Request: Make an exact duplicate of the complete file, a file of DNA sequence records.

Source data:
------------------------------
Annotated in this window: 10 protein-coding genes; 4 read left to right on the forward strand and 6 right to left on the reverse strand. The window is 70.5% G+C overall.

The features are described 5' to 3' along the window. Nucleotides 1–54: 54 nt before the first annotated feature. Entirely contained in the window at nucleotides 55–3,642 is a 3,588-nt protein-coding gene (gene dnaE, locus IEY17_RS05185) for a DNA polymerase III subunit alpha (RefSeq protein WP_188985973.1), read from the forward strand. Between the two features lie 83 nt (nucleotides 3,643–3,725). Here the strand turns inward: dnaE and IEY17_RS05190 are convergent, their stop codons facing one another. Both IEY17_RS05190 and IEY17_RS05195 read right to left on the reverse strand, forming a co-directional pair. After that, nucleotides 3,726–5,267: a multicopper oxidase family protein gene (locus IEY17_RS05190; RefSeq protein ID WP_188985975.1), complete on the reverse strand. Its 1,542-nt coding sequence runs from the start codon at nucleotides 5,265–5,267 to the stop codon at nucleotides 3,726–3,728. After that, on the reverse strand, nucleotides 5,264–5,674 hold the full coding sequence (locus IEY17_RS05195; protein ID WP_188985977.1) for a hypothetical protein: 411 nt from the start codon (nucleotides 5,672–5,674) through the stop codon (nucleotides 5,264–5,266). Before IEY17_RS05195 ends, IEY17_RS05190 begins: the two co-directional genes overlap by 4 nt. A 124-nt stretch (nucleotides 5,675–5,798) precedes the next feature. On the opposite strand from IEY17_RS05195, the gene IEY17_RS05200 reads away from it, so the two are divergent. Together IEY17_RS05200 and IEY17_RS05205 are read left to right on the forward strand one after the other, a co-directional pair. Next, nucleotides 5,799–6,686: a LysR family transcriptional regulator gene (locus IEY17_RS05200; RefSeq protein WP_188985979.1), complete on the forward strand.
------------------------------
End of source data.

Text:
Annotated in this window: 10 protein-coding genes; 4 read left to right on the forward strand and 6 right to left on the reverse strand. The window is 70.5% G+C overall.

The features are described 5' to 3' along the window. Nucleotides 1–54: 54 nt before the first annotated feature. Entirely contained in the window at nucleotides 55–3,642 is a 3,588-nt protein-coding gene (gene dnaE, locus IEY17_RS05185) for a DNA polymerase III subunit alpha (RefSeq protein WP_188985973.1), read from the forward strand. Between the two features lie 83 nt (nucleotides 3,643–3,725). Here the strand turns inward: dnaE and IEY17_RS05190 are convergent, their stop codons facing one another. Both IEY17_RS05190 and IEY17_RS05195 read right to left on the reverse strand, forming a co-directional pair. After that, nucleotides 3,726–5,267: a multicopper oxidase family protein gene (locus IEY17_RS05190; RefSeq protein ID WP_188985975.1), complete on the reverse strand. Its 1,542-nt coding sequence runs from the start codon at nucleotides 5,265–5,267 to the stop codon at nucleotides 3,726–3,728. After that, on the reverse strand, nucleotides 5,264–5,674 hold the full coding sequence (locus IEY17_RS05195; protein ID WP_188985977.1) for a hypothetical protein: 411 nt from the start codon (nucleotides 5,672–5,674) through the stop codon (nucleotides 5,264–5,266). Before IEY17_RS05195 ends, IEY17_RS05190 begins: the two co-directional genes overlap by 4 nt. A 124-nt stretch (nucleotides 5,675–5,798) precedes the next feature. On the opposite strand from IEY17_RS05195, the gene IEY17_RS05200 reads away from it, so the two are divergent. Together IEY17_RS05200 and IEY17_RS05205 are read left to right on the forward strand one after the other, a co-directional pair. Next, nucleotides 5,799–6,686: a LysR family transcriptional regulator gene (locus IEY17_RS05200; RefSeq protein WP_188985979.1), complete on the forward strand.